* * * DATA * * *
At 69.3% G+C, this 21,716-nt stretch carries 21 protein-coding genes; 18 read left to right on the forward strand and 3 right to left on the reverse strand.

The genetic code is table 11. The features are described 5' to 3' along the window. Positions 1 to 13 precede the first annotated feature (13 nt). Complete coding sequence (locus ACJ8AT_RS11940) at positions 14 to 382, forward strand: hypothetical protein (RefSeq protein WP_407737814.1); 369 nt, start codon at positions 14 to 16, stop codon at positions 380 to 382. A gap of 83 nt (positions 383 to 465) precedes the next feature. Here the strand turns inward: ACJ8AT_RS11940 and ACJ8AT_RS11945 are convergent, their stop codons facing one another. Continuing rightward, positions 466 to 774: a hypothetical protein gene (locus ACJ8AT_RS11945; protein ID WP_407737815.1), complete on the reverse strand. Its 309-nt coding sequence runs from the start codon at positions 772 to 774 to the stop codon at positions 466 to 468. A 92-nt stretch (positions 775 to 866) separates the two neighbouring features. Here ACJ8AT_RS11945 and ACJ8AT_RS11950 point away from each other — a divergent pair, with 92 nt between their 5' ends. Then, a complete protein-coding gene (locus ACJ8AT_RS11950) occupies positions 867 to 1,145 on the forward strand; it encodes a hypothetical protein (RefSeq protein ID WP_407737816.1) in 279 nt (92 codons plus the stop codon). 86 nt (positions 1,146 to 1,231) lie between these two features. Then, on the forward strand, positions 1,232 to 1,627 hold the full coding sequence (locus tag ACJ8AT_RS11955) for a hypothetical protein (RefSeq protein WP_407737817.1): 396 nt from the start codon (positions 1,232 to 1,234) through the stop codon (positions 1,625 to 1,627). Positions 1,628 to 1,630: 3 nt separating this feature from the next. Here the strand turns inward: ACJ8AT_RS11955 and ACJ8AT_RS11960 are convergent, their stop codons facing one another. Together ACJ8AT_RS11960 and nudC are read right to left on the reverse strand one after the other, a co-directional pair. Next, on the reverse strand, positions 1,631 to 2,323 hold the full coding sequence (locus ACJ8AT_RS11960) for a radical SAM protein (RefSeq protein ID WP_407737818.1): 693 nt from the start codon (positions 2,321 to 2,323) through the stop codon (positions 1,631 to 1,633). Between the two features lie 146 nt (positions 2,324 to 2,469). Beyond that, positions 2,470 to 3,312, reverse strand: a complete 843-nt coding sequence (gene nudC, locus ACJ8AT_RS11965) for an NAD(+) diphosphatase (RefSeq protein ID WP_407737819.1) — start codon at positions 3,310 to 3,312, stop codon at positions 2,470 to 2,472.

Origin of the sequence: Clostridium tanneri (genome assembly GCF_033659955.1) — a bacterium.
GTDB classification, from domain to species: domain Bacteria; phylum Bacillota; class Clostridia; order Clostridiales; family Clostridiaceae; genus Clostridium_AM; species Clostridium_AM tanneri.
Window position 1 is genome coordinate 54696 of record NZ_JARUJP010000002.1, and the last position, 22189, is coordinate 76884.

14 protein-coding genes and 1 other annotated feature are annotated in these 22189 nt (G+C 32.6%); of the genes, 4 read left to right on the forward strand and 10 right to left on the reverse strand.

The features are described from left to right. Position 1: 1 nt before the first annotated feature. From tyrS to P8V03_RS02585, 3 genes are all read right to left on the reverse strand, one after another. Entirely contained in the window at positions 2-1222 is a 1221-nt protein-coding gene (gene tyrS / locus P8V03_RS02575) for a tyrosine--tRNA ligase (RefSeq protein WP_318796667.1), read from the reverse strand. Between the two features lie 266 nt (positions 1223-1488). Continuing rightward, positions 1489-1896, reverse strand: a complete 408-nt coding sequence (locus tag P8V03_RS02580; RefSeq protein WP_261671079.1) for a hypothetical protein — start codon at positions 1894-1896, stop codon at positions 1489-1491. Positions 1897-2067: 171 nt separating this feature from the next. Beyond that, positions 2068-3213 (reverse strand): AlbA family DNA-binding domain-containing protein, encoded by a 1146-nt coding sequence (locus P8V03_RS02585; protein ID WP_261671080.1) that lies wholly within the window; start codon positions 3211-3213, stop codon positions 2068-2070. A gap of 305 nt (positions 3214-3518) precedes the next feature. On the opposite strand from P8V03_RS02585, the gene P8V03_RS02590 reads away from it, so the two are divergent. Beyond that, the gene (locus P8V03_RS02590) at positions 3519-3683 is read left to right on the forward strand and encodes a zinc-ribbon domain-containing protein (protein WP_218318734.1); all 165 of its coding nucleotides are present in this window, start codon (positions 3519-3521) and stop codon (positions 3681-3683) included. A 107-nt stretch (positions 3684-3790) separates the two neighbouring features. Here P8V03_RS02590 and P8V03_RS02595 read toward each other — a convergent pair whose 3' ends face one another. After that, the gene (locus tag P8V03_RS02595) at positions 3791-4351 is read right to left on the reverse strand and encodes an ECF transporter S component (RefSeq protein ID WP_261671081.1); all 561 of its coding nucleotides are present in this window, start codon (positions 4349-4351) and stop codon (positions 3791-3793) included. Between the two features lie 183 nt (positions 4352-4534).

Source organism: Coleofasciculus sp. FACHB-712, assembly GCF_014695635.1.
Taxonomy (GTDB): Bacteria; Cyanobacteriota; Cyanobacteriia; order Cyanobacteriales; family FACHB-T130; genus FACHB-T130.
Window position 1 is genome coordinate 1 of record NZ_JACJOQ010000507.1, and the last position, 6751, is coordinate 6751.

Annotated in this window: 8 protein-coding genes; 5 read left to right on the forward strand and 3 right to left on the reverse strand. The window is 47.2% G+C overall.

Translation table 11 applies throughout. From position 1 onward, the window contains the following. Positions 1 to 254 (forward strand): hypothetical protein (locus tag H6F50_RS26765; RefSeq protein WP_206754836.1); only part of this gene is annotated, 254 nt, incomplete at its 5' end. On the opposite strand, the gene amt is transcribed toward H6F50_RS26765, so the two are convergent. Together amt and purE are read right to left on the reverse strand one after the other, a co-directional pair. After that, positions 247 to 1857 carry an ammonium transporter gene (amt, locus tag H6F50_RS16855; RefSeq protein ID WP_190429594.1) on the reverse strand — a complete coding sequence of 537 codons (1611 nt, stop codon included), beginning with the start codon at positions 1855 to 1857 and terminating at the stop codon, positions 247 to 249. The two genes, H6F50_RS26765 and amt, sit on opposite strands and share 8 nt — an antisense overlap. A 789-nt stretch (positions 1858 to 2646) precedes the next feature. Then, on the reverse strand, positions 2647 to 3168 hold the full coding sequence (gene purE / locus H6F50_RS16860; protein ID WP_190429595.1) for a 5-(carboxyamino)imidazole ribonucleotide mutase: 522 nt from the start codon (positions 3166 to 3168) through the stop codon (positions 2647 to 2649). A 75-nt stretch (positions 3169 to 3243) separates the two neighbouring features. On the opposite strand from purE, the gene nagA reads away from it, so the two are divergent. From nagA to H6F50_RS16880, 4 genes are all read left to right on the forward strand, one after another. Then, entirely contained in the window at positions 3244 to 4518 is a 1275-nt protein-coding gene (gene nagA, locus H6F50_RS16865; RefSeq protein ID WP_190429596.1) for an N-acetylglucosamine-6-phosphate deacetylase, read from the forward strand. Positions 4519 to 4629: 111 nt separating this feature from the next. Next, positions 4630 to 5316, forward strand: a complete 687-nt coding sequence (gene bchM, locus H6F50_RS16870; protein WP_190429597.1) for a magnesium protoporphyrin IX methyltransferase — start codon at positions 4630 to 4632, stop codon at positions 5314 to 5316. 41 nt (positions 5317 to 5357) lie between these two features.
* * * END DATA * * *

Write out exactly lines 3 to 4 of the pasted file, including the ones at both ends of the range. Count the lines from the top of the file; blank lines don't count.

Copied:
Origin of the sequence: Clostridium tanneri (genome assembly GCF_033659955.1) — a bacterium.
GTDB classification, from domain to species: domain Bacteria; phylum Bacillota; class Clostridia; order Clostridiales; family Clostridiaceae; genus Clostridium_AM; species Clostridium_AM tanneri.